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Tea Culture: the Japanese Tea Ceremony

March 25th, 2016 by Eliot Jordan

Eliot Jordan tea-team

The Japanese tea ceremony dates back to Sen no Rikyu, a tea master who served General Oda Nobunaga and then with his successor Toyotomi Hideyoshi. He’s credited with his influence on the way of tea, also known as chado. The way of tea incorporated all of the major components of Japanese philosophy and aesthetics 500 years ago. Rikyu’s influence extended to introducing the concept of wabi-sabi – an appreciation for beauty that is imperfect and impermanent into the tea ceremony, a style known as wabi-cha. The classical Japanese art seen in calligraphy and ikebana, the Japanese style of flower arranging are brought into the tea ceremony along with the issue of harmony and balance, finding the universal in the immediate and simple thing in front of you.

A traditional Japanese tea ceremony lasts 4 hours. To do it right, you have a dedicated ceremonial room in the back of your garden with a low door. The low door symbolizes that whether you are a peasant or emperor, you have to bend down to get in, bringing each person into the same posture for the tea ceremony, among the stratified society. The tea ceremony is a place where everyone can be equal. The space where the ritual takes place is bare of adornment except for one flower arrangement and one piece of artwork hanging on the wall, usually a painting of nature or calligraphy. Typically, one to three guests take part at a time and they admire the painting and flower, commenting politely. Then, the tea-making begins. The coals are heated. The kettle is placed on them. The tea used in the ceremony should be high quality Matcha green tea. The pot and the chawan bowls should be expertly made but slightly imperfect, an element of zen Buddhism. When the tea is poured, the technique of the host is demonstrated as they use the chasen bamboo tea whisk to froth the Matcha. The host then drinks the tea first. He or she will then turn the bowl a quarter and pass the cup to the person on their right. This process is incredibly elaborate and stylized. These days even in Japan, the tea ceremony typically is abbreviated to only 45 minutes but still observes a relatively quiet, studied, meditative experience centered around the tea.

Joane Filler-Varty, our VP of hospitality shares her insights on how Japanese culture and the tea ceremony have influenced the tea programs she sets up for our four and five star hotels in Japan. “The aesthetic plays an important role—everything needs to look right and be in the right place. All the details are important. No one element sits by itself. Instead, it’s how the cup, teapot, and tea all combine together.”

Speaking of tea, the history of Matcha starts off in China where it was super-finely ground and found popularity there. Originally developed in China, in the 1300’s Matcha made its way to Japan. Matcha’s popularity died out in China after several hundred years, but flourished in its new home. Japan’s history has selected certain aspects of Chinese culture over the years and made them their own. So much extra work and care goes into making Matcha, and this green tea became uniquely Japanese. Matcha is typically reserved for use in the tea ceremony where its required focus and preparation come to life, but even in Japan it is now often consumed in smoothies, lattes, and the like.

British Tea Ceremony

January 22nd, 2016 by Eliot Jordan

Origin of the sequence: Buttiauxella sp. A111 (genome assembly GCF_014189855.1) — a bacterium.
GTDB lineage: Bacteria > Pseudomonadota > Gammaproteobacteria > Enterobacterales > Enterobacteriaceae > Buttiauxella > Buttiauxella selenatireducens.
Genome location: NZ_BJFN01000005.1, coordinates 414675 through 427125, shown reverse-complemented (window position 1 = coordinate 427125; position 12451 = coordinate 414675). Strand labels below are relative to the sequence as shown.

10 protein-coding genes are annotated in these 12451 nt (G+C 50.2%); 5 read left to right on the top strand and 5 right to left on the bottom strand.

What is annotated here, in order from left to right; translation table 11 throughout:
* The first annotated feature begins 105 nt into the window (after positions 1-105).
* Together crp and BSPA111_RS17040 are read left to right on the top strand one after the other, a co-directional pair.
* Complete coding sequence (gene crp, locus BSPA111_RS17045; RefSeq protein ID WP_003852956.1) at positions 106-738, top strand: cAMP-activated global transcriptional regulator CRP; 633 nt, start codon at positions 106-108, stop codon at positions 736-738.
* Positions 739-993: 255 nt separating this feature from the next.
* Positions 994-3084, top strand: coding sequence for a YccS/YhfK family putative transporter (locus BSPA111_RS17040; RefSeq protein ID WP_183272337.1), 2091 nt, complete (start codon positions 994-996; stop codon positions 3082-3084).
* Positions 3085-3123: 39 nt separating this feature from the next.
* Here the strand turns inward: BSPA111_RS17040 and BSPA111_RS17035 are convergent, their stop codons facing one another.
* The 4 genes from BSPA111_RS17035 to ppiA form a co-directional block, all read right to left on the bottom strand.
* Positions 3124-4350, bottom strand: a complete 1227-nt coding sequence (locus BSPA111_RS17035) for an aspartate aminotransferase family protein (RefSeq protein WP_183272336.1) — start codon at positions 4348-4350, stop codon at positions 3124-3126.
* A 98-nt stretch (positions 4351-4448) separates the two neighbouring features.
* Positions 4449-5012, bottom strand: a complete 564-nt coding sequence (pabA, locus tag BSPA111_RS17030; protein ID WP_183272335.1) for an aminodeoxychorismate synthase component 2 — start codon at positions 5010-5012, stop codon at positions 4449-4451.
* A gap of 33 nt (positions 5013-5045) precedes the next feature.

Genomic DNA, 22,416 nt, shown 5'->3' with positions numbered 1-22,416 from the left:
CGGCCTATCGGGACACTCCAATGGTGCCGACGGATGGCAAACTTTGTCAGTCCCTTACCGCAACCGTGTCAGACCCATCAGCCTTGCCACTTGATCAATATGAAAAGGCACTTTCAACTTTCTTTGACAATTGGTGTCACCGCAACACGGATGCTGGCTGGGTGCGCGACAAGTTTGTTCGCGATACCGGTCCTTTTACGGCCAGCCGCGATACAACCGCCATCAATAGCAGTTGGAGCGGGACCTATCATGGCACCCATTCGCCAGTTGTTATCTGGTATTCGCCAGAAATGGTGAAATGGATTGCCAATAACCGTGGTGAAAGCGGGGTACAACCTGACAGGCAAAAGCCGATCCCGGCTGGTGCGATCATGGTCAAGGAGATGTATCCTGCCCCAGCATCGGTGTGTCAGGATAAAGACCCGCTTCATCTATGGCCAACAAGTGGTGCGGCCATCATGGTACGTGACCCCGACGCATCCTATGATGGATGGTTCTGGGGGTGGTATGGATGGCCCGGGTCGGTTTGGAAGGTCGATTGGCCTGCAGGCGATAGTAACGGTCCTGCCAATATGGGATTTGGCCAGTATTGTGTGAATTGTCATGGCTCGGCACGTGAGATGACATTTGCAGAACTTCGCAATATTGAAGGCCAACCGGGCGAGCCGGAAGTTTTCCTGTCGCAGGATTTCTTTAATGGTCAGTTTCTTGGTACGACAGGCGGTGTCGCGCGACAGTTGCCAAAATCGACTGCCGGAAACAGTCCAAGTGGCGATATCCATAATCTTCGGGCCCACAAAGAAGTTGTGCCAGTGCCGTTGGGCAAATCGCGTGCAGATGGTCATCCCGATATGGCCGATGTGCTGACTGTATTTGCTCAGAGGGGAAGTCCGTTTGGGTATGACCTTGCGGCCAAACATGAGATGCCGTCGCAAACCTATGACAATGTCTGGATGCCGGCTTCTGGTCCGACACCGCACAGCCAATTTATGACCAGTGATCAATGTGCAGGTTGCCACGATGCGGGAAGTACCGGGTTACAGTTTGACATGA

Eliot Jordan tea-team

Britain’s relationship with tea has everything to do with the British empire. The demand for tea made the empire happen. Without the demand for tea, I don’t think it would have gotten as big as it did.* Morning is one part of the ritual as the traditional cuppa breakfast tea is drunk first thing, usually prepared with black loose tea. The ritual of tea continues into the afternoon tea. High tea derived its name from tea set on high tables for maids, cooks, and butlers of the big houses where they had a cup of tea and snacks at around 4 p.m., standing around a high table because there was no time to sit down. Low tea was the name for the tea service presented upstairs to the estate owners at low tables, and among finery.

The tea set and food make up a big part of the British tea ceremony. Upstairs you would find silver or porcelain tea sets, whereas downstairs you would find brown betty teapots. In a British tea service the cups have handles, saucers, and are typically part of a matching set with a pitcher for cream and a server for sugar. Whereas Japan and China use plain cups in their tea rituals, the British love flourish whether that includes floral prints or gold rimmed cups. The teapots used in Great Britain are quite large at 24 – 36 ounces in size and involve a tea strainer set over the tea cup to strain out the tea leaves in the pot. The British diet is heavy and dairy-based, so tea is served with milk and sugar. Scones, clotted cream, jam, crumpets, and finger sandwiches make up an array of afternoon tea foods, which is really a meal. I think this is still true that at 4 p.m. the country comes to a halt for a national teatime.

British tea leans toward black tea all the way, typically teas from India, Sri Lanka or Kenya. Their appreciation for strong tea runs deep. This includes brewing the tea strong by adding a lot of tea to the pot and also selecting dark-liquoring, pungent teas.

Setting up tea programs for our four and five star hotel clients with our distributor in Great Britain, VP of Hospitality, Joane Filler-Varty, adds: “Simpler teas are desired with an emphasis on black teas, a few green teas are added for the health conscious and a few herbal infusions too. Great variation exists between contemporary and traditional set-up, but the British tend to be traditional and the type of teaware used tends to be more formal. Some higher end hotels use loose tea for room service, while others use whole leaf tea pouches for in-room dining.”